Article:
From Business Day (Johannesburg), via All Africa, comes a report on the African National Congress leadership in the province of KwaZulu-Natal beginning to prepare its (closed) party lists for the 20009 general election:
At the best of times, compiling candidate lists for seats in Parliament poses major challenges as the party tries to derive maximum benefit in the deployment of its cadres. It is a complicated process, requiring a deep understanding of the nature of an organisation that draws support from such diverse interest groups.
The lists have to mirror, as much as possible, the core constituency of the ANC while at the same time ensuring that particular skills and talents are retained. As the party grows in rural areas, eroding steadily what was once the Inkatha Freedom Party’s (IFP’s) key support base, it has to reflect that in the line-up for the election.
The party also benefited spectacularly from the now out-of-favour floor-crossing legislation. Common decency would require that those who brought with them seats from other parties should at least be placed favourably on the list to ensure they go back to Parliament.
Then, of course, there is the drive to attain a 50% representation of women, which should mean more than a handful of men will be looking for other jobs next year.
Traditionally, the list process has to ensure that there is decent representation of the interests of the alliance partners — a particularly important component if we remember the support given to Jacob Zuma ahead of the last elective ANC conference.
It is indeed also time to reward those who worked tirelessly for Zuma’s win. Payback time, if ever there was one. The question is whether the ANC will be prepared to sacrifice the experience and talent of the comrades who were anti-Zuma. […]
The article also notes that the ANC’s task is especially critical in KwaZulu-Natal, as in that province the IFP and the ANC are likely to be in “a fierce contest.” In other words, to the extent that voters pay attention to the candidates on (or at least near the top of) the lists, candidate quality may sway some votes between the parties. Moreover, the uncertainty about how many seats the party will win complicates its fine intraparty balancing act, as some candidates chosen to represent one or another group or to bring one or another skill to parliament may fail to win seats, if the party performs more poorly than expected.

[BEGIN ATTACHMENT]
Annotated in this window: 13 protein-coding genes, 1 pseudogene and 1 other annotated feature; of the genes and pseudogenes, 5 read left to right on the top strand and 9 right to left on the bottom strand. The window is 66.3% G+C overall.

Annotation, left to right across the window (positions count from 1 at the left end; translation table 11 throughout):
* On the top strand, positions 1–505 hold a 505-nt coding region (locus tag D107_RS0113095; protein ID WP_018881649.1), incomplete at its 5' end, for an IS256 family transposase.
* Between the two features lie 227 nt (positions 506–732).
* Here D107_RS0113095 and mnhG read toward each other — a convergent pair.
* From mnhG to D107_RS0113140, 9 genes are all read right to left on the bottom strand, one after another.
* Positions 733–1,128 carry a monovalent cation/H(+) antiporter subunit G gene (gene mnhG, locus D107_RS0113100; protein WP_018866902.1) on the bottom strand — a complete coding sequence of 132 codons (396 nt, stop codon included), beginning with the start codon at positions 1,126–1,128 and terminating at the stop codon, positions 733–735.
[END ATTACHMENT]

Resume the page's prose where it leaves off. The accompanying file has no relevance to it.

And then, of course, there is the wild card of the trial of Zuma, if it goes ahead.
A second article from the same source notes the changing nature of the relationship between the party and the government and the impact this is having on the party’s internal processes.
Crucially, power has seeped away from the executive as the ANC grapples with the now stark differences between the party in government and Luthuli House. The fluidity continues to express itself in all areas of our public discourse and within our institutions generally. Parliament is no different in that respect. The ANC parliamentary caucus simply reflects the political fluidity of the moment. It is for this reason that MPs suddenly find themselves with the political space for manoeuvre and the ability to question the executive openly.
…For too long now, Parliament has been tired, mostly reactive and seldom proactive in raising debate or questioning the status quo.
…What is clear and probably predictable is that the ANC within Parliament is unable to separate itself from the political turmoil within the party.
As the party list conference and next year’s elections loom, there will inevitably be tensions as party members fight to retain their positions on the party list.
It seems unlikely that the ANC will fall below a majority in parliament any time soon, but is the executive’s hegemony breaking down on the intraparty dimension? Or is this just a transitional phase, brought about by the rather odd situation (for a parliamentary system) of a party leadership change before the end of the term of the current chief executive?